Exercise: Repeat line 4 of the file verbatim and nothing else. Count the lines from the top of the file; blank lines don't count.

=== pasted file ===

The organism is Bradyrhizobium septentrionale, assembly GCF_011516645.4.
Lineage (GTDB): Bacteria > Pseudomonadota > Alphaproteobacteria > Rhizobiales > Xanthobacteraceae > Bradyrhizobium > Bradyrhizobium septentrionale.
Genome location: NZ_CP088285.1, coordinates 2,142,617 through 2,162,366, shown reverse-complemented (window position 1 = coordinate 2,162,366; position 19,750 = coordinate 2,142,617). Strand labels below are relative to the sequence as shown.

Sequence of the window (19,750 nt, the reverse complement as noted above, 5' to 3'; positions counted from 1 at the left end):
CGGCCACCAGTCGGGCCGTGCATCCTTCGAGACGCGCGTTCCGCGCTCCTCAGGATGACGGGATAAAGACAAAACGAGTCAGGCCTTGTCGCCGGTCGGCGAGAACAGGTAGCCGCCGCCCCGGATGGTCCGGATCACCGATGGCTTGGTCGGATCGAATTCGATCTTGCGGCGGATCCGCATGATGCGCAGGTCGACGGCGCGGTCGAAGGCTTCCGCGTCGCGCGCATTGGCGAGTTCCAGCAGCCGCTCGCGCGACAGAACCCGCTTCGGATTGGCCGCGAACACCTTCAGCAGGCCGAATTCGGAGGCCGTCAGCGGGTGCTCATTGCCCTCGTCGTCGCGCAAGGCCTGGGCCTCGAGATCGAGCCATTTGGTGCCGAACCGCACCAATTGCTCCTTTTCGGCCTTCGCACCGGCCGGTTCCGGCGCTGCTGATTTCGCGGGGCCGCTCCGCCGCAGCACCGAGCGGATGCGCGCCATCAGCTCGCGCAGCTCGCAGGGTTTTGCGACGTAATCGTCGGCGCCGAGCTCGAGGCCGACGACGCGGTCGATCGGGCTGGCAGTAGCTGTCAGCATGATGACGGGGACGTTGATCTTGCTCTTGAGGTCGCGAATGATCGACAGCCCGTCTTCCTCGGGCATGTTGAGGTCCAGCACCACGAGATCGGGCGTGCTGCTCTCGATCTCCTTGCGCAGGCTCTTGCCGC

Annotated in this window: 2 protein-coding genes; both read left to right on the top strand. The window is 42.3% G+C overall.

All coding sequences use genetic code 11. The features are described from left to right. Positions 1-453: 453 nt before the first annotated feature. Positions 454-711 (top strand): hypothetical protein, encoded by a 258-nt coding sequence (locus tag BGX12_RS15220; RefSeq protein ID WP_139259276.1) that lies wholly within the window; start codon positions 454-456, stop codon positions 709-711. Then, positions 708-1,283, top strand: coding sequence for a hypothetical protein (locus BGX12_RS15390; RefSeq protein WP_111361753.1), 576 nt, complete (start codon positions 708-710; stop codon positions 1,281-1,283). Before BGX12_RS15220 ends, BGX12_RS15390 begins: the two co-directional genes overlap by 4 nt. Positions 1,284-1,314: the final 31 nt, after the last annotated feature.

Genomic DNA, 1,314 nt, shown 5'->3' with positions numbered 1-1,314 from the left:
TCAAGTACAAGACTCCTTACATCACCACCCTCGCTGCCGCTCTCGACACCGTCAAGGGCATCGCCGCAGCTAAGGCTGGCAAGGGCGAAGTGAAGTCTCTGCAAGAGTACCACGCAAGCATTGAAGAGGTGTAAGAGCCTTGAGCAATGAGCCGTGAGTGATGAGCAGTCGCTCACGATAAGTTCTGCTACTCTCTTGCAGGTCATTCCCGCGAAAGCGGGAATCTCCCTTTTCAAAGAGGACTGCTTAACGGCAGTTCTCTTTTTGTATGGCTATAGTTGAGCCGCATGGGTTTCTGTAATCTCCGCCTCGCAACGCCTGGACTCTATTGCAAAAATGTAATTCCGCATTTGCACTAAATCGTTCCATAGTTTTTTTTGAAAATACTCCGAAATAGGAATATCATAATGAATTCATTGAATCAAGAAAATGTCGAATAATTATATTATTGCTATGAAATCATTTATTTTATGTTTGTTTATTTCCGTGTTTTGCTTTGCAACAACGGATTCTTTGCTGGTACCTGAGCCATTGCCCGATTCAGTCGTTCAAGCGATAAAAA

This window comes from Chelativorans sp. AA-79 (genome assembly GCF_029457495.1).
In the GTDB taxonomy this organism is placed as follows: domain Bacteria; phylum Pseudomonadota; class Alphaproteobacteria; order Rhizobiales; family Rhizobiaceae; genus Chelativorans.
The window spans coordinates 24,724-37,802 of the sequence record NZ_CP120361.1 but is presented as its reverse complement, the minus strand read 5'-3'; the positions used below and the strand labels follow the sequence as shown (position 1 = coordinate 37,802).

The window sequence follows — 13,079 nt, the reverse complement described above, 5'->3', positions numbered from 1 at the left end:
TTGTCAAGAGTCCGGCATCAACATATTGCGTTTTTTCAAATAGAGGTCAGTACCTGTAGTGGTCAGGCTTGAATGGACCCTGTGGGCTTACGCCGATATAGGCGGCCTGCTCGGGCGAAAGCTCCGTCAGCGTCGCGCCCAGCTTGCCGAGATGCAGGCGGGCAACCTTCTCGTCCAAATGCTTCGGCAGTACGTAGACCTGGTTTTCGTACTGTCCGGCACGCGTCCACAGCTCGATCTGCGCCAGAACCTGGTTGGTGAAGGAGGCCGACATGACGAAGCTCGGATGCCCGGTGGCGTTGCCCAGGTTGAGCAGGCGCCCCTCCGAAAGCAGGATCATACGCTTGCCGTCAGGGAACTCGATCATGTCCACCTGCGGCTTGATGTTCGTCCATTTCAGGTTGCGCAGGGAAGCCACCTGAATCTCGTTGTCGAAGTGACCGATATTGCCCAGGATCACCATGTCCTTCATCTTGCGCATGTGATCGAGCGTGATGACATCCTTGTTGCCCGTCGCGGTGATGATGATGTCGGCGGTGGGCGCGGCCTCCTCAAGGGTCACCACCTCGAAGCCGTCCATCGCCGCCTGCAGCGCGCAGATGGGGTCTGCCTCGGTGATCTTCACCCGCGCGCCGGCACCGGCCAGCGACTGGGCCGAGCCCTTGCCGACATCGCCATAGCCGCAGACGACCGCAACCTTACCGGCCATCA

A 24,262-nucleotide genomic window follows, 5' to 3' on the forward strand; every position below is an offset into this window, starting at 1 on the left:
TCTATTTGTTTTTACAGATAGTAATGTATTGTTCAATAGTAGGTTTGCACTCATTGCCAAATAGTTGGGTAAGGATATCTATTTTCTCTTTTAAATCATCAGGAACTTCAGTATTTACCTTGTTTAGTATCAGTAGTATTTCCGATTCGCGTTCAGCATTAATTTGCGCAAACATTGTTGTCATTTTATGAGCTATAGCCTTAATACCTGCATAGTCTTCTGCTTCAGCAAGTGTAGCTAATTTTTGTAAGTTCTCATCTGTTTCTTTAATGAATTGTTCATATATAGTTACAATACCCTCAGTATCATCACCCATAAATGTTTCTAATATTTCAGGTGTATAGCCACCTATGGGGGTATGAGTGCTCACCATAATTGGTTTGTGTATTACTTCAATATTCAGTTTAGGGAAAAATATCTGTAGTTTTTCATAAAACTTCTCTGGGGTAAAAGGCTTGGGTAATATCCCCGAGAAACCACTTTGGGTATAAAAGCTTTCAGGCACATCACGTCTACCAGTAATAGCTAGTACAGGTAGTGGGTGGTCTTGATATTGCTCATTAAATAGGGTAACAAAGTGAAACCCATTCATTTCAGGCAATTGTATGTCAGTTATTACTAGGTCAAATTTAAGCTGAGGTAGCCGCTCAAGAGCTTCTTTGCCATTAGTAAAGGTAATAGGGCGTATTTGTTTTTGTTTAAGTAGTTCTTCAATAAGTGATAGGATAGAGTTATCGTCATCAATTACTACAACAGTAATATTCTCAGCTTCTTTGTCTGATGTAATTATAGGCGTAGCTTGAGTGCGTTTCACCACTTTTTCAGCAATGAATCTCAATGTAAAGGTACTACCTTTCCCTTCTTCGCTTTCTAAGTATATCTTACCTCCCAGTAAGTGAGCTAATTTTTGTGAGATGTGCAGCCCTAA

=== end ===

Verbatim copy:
Sequence of the window (19,750 nt, the reverse complement as noted above, 5' to 3'; positions counted from 1 at the left end):